There is growing concern that REO agents do not know enough about the terms of the $25 billion robo-signing settlement – and this could lead to a lot of uncertainty and legal fees.
The five major servicers Bank of America, JPMorgan Chase, Wells Fargo, Citigroup and Ally Financial settled charges of past foreclosure abuses and mishandled documentation with the 49 state attorneys general and federal prosecutors in March.
Servicers are adjusting to a slew of new requirements, including for third-party oversight. These provisions will hold the banks accountable for fees they pay to firms who handle everything from documentation to asset management and REO.
Servicers will have to justify why they are paying someone and for what.
“Servicer shall not pay volume-based or other incentives to employees or third-party providers or trustees that encourage undue haste or lack of due diligence over quality,” according to language in the settlement guidelines.
This can apply to REO agents and brokers who handle the listings, and take fees for things like broker-priced opinions, trash-outs, inspections and other services.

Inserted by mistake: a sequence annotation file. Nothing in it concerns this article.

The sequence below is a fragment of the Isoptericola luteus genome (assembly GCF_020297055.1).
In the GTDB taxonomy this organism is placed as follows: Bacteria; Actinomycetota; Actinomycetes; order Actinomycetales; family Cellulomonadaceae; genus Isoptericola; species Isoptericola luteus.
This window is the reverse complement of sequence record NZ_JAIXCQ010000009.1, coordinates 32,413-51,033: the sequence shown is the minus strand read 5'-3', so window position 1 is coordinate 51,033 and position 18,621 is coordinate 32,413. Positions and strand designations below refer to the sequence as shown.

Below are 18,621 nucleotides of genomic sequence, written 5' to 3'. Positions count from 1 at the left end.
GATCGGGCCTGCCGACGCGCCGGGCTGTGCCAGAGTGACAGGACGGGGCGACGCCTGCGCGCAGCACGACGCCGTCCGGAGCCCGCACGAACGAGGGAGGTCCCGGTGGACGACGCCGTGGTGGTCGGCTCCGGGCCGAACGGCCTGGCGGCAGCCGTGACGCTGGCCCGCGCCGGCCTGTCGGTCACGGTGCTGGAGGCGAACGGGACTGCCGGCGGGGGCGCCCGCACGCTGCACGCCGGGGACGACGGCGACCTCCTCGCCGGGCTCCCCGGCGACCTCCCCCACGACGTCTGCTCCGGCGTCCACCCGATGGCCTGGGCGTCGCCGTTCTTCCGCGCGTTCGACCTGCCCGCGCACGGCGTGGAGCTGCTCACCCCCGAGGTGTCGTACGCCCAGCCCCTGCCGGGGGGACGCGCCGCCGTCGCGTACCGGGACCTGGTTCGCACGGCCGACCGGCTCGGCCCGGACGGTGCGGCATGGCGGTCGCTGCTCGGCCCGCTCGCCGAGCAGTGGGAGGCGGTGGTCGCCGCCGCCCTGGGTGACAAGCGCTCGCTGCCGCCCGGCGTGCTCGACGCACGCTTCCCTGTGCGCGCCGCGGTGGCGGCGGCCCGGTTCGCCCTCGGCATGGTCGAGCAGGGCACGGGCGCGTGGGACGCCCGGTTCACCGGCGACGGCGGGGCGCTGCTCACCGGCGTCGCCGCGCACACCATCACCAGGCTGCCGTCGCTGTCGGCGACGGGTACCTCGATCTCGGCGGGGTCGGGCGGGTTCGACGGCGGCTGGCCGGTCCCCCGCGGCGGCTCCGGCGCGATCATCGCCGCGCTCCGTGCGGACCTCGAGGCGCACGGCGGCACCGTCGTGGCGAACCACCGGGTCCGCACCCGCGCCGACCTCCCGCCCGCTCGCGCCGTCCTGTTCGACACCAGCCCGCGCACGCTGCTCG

In some instances, agents take the money and either don’t do the work or do not do it well enough. The AGs are specifically looking to crack down on BPOs, because poor valuations on foreclosed properties harm values for surrounding homes.
Jim Taylor, who handles REO management for Wells Fargo, warned agents to sure up their businesses personally.
“If you’re required to do something like an inspection, and you had someone else do it, you’re at risk,” he said. “Anyone who touches an REO transaction will be affected.”
Some agents have complained that the settlement came about because of the servicer’s problems, not theirs. Still, some of the consequences will still land on the shoulders of these real estate agents.
So be prepared.
Are you aware of the new rules? How are you educating yourself?